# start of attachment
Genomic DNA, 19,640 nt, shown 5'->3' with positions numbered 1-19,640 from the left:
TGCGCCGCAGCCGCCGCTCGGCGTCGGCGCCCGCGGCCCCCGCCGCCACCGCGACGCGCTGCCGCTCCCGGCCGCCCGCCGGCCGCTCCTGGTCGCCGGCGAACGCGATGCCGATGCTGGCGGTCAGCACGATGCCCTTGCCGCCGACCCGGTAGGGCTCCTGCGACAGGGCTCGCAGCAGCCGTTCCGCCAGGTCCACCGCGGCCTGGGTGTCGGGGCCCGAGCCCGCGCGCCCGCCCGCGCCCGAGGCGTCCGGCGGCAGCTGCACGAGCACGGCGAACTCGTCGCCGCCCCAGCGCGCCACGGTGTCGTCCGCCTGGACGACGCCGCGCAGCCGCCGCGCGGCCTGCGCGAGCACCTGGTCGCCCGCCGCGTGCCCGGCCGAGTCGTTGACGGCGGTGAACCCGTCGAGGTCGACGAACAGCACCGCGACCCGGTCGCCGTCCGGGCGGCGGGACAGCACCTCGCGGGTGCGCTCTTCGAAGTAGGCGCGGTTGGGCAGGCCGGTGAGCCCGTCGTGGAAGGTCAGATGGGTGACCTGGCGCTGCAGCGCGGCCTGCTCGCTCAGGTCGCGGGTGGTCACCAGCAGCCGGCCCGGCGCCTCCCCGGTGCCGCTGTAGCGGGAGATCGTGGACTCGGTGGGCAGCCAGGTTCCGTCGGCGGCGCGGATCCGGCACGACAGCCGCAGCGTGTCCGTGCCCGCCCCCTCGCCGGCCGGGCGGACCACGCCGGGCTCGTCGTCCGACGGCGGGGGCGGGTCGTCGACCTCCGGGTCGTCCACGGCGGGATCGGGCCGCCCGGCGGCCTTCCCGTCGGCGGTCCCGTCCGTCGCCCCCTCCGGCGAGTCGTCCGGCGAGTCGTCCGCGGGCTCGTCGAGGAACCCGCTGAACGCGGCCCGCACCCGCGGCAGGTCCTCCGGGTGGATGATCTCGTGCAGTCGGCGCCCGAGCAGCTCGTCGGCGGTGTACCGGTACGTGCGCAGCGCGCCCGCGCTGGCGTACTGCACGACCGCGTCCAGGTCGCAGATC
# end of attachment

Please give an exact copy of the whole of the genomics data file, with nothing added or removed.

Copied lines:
Genomic DNA, 19,640 nt, shown 5'->3' with positions numbered 1-19,640 from the left:
TGCGCCGCAGCCGCCGCTCGGCGTCGGCGCCCGCGGCCCCCGCCGCCACCGCGACGCGCTGCCGCTCCCGGCCGCCCGCCGGCCGCTCCTGGTCGCCGGCGAACGCGATGCCGATGCTGGCGGTCAGCACGATGCCCTTGCCGCCGACCCGGTAGGGCTCCTGCGACAGGGCTCGCAGCAGCCGTTCCGCCAGGTCCACCGCGGCCTGGGTGTCGGGGCCCGAGCCCGCGCGCCCGCCCGCGCCCGAGGCGTCCGGCGGCAGCTGCACGAGCACGGCGAACTCGTCGCCGCCCCAGCGCGCCACGGTGTCGTCCGCCTGGACGACGCCGCGCAGCCGCCGCGCGGCCTGCGCGAGCACCTGGTCGCCCGCCGCGTGCCCGGCCGAGTCGTTGACGGCGGTGAACCCGTCGAGGTCGACGAACAGCACCGCGACCCGGTCGCCGTCCGGGCGGCGGGACAGCACCTCGCGGGTGCGCTCTTCGAAGTAGGCGCGGTTGGGCAGGCCGGTGAGCCCGTCGTGGAAGGTCAGATGGGTGACCTGGCGCTGCAGCGCGGCCTGCTCGCTCAGGTCGCGGGTGGTCACCAGCAGCCGGCCCGGCGCCTCCCCGGTGCCGCTGTAGCGGGAGATCGTGGACTCGGTGGGCAGCCAGGTTCCGTCGGCGGCGCGGATCCGGCACGACAGCCGCAGCGTGTCCGTGCCCGCCCCCTCGCCGGCCGGGCGGACCACGCCGGGCTCGTCGTCCGACGGCGGGGGCGGGTCGTCGACCTCCGGGTCGTCCACGGCGGGATCGGGCCGCCCGGCGGCCTTCCCGTCGGCGGTCCCGTCCGTCGCCCCCTCCGGCGAGTCGTCCGGCGAGTCGTCCGCGGGCTCGTCGAGGAACCCGCTGAACGCGGCCCGCACCCGCGGCAGGTCCTCCGGGTGGATGATCTCGTGCAGTCGGCGCCCGAGCAGCTCGTCGGCGGTGTACCGGTACGTGCGCAGCGCGCCCGCGCTGGCGTACTGCACGACCGCGTCCAGGTCGCAGATC